[…] ஆதலால், பிணமான தேகத்தைப் பிணம் போலவே இருத்தி, வாக்காலும் நானென்று சொல்லாமலிருந்து, இப்போது நானென விளங்குவது எதுவென்று கூர்மையாய் விசாரித்தால், அப்போது ஹிருதயத்தில், நான் நான் என்று சத்தமில்லாமல், தனக்குத்தானே ஓர் வித ஸ்புரிப்பு மாத்திரம் தோன்றும். அதனை விடாது சும்மா இருந்தால், தேகம் நானென்னும் அகங்காரரூப ஜீவபோதத்தை முற்றிலும் நாசமாக்கி, கர்ப்பூரத்திற் பற்றிய நெருப்புப்போல், தானும் சாந்தமாய்விடும். […]The main conditional clause in the first of these two sentences, ‘இப்போது நானென விளங்குவது எதுவென்று கூர்மையாய் விசாரித்தால்’ (ippōdu nāṉ-eṉa viḷaṅguvadu edu-v-eṉḏṟu kūrmaiyāy vicārittāl), ‘if one keenly investigates what it is that now shines as I’, describes the practice of self-investigation (ātma-vicāra) in an extremely clear manner, so our practice can be aided by our carefully considering the meaning of these words. That is, what we should be keenly attending to when we practise vicāra is that which now shines as ‘I’ (ippōdu nāṉ-eṉa viḷaṅguvadu), or in other words, our essential self-awareness, which we always experience as ‘I am’.
[…] ādalāl, piṇamāṉa dēhattai-p piṇam pōla-v-ē irutti, vākkālum nāṉ-eṉḏṟu sollāmal-irundu, ippōdu nāṉ-eṉa viḷaṅguvadu edu-v-eṉḏṟu kūrmaiyāy vicārittāl, appōdu hirudayattil, nāṉ nāṉ eṉḏṟu sattam-illāmal, taṉakku-t-tāṉē ōr vidha spurippu māttiram tōṉḏṟum. adaṉai viḍādu summā irundāl, dēham nāṉ-eṉṉum ahaṅkāra-rūpa jīva-bhōdattai muṯṟilum nāśam-ākki, karppūrattil paṯṟiya neruppu-p-pōl, tāṉ-um śāntam-āy-viḍum. […]
[…] Therefore, setting down the corpse-body as a corpse, and remaining without uttering ‘I’ even by [physical or mental] voice, if one keenly investigates what it is that now shines as ‘I’, then in [one’s] heart a kind of spurippu alone will itself appear to itself [or to oneself] without sound as ‘I [am] I’. Without leaving it [that spurippu or fresh clarity of self-awareness], if one just is, it will completely annihilate the sense of individuality in the form of the ego, [which experiences itself as] ‘body [is] I’, and [then], like fire that catches on camphor, it will itself also be extinguished. […]
In addition to this main condition, there are two sub-conditions in this sentence, namely பிணமான தேகத்தைப் பிணம் போலவே இருத்தி (piṇamāṉa dēhattai-p piṇam pōla-v-ē irutti) and வாக்காலும் நானென்று சொல்லாமலிருந்து (vākkālum nāṉ-eṉḏṟu sollāmal-irundu). பிணமான தேகத்தைப் பிணம் போலவே இருத்தி (piṇamāṉa dēhattai-p piṇam pōla-v-ē irutti) means ‘setting down the corpse-body as a corpse’, which implies that we should be as unaware of our body as we would be if it were a corpse. வாக்காலும் நானென்று சொல்லாமலிருந்து (vākkālum nāṉ-eṉḏṟu sollāmal-irundu) means ‘being without uttering ‘I’ even by voice’, in which the word வாக்கு (vākku) or ‘voice’ implies in this context not only our physical voice but also our mental voice, because when our attention is focused keenly on what now shines as ‘I’, all mental activity will subside, being deprived of the attention that it requires to function, so the mind will be unable even to think the word ‘I’.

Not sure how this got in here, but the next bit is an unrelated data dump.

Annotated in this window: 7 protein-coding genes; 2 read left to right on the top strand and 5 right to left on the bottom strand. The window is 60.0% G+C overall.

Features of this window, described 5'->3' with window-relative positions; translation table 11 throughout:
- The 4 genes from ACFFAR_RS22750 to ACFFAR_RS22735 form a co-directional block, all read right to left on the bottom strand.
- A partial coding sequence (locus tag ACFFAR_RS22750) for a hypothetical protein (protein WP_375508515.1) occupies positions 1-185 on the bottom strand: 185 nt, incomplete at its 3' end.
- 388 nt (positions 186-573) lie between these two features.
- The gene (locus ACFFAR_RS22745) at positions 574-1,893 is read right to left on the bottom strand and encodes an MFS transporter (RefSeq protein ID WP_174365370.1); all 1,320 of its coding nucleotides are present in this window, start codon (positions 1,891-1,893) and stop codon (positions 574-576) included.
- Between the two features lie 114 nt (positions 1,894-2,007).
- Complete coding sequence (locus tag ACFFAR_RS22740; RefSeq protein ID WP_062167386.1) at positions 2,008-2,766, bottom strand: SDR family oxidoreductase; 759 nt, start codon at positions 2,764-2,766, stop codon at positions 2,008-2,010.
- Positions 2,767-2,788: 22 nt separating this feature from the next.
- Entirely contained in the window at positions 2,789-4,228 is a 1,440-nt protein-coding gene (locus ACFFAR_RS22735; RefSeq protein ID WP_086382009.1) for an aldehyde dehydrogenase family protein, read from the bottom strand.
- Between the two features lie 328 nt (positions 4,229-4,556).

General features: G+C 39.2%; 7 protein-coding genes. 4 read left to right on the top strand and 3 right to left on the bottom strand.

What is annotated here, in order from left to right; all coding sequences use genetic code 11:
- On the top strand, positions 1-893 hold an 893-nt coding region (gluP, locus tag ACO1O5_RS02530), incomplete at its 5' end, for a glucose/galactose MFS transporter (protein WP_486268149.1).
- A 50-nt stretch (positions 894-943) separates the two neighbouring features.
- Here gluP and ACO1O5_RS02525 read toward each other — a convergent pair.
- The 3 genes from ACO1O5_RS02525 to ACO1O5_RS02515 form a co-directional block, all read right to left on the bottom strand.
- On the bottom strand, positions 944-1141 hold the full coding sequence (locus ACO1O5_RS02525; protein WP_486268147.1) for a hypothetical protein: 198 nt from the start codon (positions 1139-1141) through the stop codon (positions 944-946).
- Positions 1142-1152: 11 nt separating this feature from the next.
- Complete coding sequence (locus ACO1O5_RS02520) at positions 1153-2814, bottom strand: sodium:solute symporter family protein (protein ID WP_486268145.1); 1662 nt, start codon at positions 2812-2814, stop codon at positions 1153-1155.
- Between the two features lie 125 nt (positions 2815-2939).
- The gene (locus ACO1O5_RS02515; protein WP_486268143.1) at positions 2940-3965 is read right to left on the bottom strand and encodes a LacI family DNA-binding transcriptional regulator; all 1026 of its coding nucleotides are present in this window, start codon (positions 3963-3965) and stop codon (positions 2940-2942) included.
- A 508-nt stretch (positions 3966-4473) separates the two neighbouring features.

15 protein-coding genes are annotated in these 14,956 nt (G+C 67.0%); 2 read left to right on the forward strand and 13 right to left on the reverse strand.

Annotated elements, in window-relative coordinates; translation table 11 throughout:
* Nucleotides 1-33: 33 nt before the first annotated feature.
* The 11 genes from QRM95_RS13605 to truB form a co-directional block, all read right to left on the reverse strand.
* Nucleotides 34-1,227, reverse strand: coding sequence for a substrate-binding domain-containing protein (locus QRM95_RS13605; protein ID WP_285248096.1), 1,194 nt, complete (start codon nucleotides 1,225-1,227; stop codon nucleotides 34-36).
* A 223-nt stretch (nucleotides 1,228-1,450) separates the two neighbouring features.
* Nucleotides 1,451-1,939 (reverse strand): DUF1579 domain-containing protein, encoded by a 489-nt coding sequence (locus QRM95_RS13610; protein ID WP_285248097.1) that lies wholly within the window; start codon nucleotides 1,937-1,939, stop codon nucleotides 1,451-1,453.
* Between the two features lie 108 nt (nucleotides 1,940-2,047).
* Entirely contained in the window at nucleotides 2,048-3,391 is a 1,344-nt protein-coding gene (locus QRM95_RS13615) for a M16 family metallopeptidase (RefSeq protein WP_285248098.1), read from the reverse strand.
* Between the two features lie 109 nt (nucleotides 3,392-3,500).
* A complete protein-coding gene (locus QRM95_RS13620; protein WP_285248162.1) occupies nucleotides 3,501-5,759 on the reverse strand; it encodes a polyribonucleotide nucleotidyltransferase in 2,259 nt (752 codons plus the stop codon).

Together the main condition and the two sub-conditions in this sentence form a complex conditional clause, the heart of which is its main condition, ‘if one keenly investigates what it is that now shines as I’. The two sub-conditions are included here in order to clarify the nature of the self-attentiveness that is described in the main part of this conditional clause, but if we do keenly investigate what it is that now shines as ‘I’, as instructed in that main part, we will automatically fulfil the other two conditions. That is, if we keenly focus our attention on what now shines as ‘I’, our attention will be automatically withdrawn both from our body, thereby leaving it as if it were already a corpse, and from our mind or thinking faculty, thereby depriving it of the attention that it requires to function and thus leaving it without the ability to think even the word ‘I’.
When we thus attend to what now shines as ‘I’, we will experience ‘a kind of shining’ (ōr vidha spurippu), which will appear without sound as ‘I am I’ (nāṉ nāṉ). When Sri Ramana says this, he is obviously implying that this kind of ‘shining’ or spurippu is in some way different to the ordinary shining of ‘I’ that we are accustomed to experiencing always. Though ‘I’ is now shining, it is shining in an obscured and distorted form as ‘I am this body’ (நான் இத் தேகம்: nāṉ i-d-dēham), but when we focus our entire attention only on the shining of ‘I’ and thereby ignore our body so thoroughly that we cease to be aware of it as we would have ceased to be aware of it if it were a corpse, ‘I’ will then shine more clearly as ‘I am only I’ (நான் நானே: nāṉ nāṉ-ē).